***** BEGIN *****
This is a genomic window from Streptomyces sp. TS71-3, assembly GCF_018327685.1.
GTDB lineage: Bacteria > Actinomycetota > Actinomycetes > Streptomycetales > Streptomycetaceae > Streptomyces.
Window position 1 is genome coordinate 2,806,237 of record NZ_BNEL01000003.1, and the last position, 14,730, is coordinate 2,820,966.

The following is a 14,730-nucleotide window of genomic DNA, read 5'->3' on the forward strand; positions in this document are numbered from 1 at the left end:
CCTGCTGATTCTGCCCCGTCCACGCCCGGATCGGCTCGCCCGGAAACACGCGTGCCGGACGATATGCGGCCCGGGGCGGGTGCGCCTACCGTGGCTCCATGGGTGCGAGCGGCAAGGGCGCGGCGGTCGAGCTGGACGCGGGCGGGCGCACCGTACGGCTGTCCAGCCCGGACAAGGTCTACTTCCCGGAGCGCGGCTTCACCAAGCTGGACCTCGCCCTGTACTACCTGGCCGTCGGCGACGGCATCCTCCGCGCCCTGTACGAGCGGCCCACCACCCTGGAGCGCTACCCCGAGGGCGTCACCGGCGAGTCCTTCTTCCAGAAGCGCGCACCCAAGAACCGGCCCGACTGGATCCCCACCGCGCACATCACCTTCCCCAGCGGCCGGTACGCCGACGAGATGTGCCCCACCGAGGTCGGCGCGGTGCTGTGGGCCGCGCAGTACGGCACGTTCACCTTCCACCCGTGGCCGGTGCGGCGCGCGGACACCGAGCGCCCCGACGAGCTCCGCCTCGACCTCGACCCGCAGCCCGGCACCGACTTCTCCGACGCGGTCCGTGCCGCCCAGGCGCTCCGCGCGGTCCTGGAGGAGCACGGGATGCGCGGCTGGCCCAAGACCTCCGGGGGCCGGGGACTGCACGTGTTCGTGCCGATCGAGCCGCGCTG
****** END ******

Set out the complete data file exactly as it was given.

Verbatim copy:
This is a genomic window from Streptomyces sp. TS71-3, assembly GCF_018327685.1.
GTDB lineage: Bacteria > Actinomycetota > Actinomycetes > Streptomycetales > Streptomycetaceae > Streptomyces.
Window position 1 is genome coordinate 2,806,237 of record NZ_BNEL01000003.1, and the last position, 14,730, is coordinate 2,820,966.

The following is a 14,730-nucleotide window of genomic DNA, read 5'->3' on the forward strand; positions in this document are numbered from 1 at the left end:
CCTGCTGATTCTGCCCCGTCCACGCCCGGATCGGCTCGCCCGGAAACACGCGTGCCGGACGATATGCGGCCCGGGGCGGGTGCGCCTACCGTGGCTCCATGGGTGCGAGCGGCAAGGGCGCGGCGGTCGAGCTGGACGCGGGCGGGCGCACCGTACGGCTGTCCAGCCCGGACAAGGTCTACTTCCCGGAGCGCGGCTTCACCAAGCTGGACCTCGCCCTGTACTACCTGGCCGTCGGCGACGGCATCCTCCGCGCCCTGTACGAGCGGCCCACCACCCTGGAGCGCTACCCCGAGGGCGTCACCGGCGAGTCCTTCTTCCAGAAGCGCGCACCCAAGAACCGGCCCGACTGGATCCCCACCGCGCACATCACCTTCCCCAGCGGCCGGTACGCCGACGAGATGTGCCCCACCGAGGTCGGCGCGGTGCTGTGGGCCGCGCAGTACGGCACGTTCACCTTCCACCCGTGGCCGGTGCGGCGCGCGGACACCGAGCGCCCCGACGAGCTCCGCCTCGACCTCGACCCGCAGCCCGGCACCGACTTCTCCGACGCGGTCCGTGCCGCCCAGGCGCTCCGCGCGGTCCTGGAGGAGCACGGGATGCGCGGCTGGCCCAAGACCTCCGGGGGCCGGGGACTGCACGTGTTCGTGCCGATCGAGCCGCGCTG